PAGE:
The Pasque Flower – rarest of Easter treats

Therfield Heath seemed like the ideal location for a walk on Easter Monday afternoon. It lies looking northwards across the flatlands of Cambridgeshire, the ancient market town of Royston sitting to its north-east and is a good birdwatching spot, hosting a large numbers of grassland birds and accompanying raptors . However it is the chalk geology and steep sided grassland escarpments that provide a rather special treat around Easter time.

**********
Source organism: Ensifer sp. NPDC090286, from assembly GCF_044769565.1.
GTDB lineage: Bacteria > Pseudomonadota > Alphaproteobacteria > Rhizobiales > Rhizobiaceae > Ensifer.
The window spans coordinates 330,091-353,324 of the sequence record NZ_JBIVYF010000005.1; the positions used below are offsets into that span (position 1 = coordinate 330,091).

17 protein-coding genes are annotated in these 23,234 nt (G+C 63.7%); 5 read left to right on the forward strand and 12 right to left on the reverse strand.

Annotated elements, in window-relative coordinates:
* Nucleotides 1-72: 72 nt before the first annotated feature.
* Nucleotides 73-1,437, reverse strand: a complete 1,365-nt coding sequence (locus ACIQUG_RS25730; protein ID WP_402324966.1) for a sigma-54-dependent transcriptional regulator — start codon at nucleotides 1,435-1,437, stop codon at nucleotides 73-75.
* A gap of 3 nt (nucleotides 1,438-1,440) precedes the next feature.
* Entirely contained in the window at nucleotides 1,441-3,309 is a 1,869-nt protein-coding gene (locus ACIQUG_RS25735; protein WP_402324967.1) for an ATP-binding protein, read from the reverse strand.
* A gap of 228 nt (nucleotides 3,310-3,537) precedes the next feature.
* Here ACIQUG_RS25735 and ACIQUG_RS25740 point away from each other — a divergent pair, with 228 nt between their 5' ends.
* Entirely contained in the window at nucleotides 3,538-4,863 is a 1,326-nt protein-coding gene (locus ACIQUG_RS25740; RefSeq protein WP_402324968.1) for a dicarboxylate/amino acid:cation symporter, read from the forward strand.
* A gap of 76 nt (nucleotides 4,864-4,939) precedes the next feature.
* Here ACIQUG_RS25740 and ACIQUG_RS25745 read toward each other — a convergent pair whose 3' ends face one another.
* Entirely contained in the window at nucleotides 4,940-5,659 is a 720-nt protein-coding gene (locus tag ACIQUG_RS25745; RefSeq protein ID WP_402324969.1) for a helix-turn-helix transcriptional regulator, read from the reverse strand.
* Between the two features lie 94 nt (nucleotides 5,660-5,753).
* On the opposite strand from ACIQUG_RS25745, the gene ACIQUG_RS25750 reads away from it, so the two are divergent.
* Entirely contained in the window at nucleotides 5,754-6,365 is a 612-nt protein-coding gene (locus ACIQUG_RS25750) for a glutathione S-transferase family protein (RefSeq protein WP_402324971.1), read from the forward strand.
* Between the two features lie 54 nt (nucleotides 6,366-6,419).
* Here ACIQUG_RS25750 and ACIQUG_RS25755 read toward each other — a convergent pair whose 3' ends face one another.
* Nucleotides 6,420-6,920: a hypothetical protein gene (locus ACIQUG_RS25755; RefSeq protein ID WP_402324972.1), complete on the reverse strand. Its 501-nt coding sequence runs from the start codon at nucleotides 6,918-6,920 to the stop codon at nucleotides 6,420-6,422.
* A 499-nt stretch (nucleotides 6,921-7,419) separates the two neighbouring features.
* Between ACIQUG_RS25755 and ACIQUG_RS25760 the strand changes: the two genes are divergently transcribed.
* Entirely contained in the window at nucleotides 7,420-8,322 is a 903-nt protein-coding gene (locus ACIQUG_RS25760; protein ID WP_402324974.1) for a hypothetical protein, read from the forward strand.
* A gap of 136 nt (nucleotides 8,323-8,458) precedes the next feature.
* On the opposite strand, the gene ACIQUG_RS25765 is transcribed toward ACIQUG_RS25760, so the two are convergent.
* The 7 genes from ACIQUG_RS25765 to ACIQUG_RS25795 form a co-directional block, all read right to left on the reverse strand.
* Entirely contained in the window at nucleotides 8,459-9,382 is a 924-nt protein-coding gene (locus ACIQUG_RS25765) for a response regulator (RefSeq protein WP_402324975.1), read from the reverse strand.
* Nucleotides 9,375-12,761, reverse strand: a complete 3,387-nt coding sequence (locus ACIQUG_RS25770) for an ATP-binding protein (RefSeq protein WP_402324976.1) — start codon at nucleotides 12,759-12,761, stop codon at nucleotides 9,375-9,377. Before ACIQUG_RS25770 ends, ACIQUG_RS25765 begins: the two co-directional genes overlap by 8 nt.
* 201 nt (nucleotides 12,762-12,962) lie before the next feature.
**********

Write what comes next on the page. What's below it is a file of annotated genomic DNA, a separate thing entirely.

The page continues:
Tucked away, where the Hertfordshire Way touches the golf course on Church Hill, delicate Pasque Flowers bloom from the short cropped grass in their hundreds and in some years thousands, interspersed with yolk yellow cowslips. That they grow in such numbers here points to the rarity and complexity of the habitat, making it one of less than twenty known locations for the plant in the whole of the UK, as Fred Rumsey, Botanist at the Natural History Museum explains in this short film.

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